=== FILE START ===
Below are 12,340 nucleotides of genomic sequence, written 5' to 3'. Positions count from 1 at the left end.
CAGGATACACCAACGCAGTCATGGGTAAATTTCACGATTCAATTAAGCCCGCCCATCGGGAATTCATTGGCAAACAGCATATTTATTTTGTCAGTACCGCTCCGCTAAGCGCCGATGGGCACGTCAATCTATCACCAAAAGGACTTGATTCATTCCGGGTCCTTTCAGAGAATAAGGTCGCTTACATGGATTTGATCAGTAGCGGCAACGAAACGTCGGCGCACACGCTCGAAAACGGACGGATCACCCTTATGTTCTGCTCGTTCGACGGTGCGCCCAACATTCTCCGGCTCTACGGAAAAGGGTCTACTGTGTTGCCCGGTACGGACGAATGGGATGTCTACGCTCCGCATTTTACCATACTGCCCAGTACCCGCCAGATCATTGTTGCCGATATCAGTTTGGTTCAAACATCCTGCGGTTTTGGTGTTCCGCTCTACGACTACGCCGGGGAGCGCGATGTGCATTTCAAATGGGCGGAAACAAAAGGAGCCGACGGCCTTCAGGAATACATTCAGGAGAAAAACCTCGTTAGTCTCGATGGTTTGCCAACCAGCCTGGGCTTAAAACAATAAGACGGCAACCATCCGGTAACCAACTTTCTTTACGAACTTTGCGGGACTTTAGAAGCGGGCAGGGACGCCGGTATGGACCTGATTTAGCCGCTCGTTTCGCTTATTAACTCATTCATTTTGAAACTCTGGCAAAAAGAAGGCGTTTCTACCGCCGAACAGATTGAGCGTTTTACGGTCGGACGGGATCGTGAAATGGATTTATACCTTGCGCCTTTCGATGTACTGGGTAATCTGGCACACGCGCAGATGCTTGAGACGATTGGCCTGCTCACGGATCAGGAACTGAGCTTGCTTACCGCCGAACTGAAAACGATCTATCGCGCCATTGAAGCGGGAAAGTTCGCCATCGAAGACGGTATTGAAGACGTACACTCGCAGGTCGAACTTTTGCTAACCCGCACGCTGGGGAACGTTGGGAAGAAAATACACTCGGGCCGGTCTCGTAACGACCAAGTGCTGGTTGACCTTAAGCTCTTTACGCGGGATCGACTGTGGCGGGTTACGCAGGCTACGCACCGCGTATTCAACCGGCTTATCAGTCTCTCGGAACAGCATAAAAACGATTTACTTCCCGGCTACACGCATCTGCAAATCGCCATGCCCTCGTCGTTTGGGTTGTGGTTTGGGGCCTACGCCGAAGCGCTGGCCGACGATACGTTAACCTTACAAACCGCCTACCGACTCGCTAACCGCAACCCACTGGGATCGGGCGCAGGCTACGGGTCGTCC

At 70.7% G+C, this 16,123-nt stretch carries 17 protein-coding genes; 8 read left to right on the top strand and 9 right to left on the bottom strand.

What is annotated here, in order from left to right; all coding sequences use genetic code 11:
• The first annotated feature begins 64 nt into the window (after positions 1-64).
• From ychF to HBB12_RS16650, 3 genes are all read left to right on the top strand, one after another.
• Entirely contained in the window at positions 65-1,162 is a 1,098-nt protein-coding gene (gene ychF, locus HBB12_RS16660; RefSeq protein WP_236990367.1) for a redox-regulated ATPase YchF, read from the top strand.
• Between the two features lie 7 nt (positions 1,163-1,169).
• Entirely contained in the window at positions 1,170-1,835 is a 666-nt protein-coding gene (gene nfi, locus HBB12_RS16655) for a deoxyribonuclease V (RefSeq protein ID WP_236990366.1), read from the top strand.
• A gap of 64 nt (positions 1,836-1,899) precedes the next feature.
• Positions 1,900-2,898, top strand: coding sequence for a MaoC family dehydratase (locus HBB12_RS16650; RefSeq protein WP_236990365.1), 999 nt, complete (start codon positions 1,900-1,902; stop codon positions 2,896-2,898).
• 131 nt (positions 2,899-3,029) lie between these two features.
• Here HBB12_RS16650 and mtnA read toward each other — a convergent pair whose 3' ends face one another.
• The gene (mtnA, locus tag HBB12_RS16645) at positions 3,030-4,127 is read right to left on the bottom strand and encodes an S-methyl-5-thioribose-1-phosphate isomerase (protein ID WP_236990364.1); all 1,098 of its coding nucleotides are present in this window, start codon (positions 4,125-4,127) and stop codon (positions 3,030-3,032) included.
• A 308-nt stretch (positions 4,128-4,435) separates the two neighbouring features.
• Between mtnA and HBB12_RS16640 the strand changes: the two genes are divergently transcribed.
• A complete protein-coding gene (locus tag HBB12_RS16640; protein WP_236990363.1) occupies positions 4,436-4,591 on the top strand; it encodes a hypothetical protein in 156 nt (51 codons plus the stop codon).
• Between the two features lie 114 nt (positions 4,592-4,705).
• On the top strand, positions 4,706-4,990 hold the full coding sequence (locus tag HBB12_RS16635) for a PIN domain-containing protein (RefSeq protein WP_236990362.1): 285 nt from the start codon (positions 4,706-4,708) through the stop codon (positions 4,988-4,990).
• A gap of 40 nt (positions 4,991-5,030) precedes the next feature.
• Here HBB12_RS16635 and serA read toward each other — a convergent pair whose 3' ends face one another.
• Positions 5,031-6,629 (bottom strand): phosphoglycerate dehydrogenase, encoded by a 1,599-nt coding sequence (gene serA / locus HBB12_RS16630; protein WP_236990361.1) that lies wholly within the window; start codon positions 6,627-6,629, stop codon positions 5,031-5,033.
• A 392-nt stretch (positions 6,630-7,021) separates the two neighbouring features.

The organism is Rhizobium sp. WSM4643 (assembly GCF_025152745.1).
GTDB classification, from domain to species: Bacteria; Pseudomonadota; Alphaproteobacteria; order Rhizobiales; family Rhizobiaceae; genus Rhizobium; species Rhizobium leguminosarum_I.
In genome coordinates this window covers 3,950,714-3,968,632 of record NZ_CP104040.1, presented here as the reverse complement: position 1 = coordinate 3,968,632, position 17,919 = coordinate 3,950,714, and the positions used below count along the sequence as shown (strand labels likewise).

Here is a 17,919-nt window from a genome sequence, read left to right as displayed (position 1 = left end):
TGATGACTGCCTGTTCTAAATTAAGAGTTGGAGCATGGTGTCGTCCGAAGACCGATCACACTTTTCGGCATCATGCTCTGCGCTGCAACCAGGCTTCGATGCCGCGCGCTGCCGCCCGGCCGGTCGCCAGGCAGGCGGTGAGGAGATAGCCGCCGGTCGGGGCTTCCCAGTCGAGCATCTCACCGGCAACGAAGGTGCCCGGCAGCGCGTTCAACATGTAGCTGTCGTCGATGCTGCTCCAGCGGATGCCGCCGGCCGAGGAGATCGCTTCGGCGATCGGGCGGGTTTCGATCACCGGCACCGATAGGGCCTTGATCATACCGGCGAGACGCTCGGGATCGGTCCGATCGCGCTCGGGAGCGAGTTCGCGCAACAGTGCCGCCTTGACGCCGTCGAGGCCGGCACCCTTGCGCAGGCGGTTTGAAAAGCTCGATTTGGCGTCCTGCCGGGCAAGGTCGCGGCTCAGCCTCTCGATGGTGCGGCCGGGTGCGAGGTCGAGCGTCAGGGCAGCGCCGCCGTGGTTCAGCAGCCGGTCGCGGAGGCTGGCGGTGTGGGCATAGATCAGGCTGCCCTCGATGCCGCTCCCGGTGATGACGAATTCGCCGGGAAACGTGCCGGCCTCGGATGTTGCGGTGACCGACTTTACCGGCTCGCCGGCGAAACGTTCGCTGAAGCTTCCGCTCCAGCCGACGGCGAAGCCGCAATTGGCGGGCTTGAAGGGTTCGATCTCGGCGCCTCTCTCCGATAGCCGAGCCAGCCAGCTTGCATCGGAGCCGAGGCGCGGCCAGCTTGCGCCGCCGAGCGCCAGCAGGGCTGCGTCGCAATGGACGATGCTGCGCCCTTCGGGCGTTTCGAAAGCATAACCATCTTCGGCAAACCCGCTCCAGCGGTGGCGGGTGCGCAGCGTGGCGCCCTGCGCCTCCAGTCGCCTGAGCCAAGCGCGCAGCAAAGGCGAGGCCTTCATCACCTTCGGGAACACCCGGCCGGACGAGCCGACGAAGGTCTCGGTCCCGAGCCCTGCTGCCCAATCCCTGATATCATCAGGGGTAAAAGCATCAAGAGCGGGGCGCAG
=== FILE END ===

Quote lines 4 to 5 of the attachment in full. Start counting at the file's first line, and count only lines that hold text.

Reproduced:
What is annotated here, in order from left to right; all coding sequences use genetic code 11:
• The first annotated feature begins 64 nt into the window (after positions 1-64).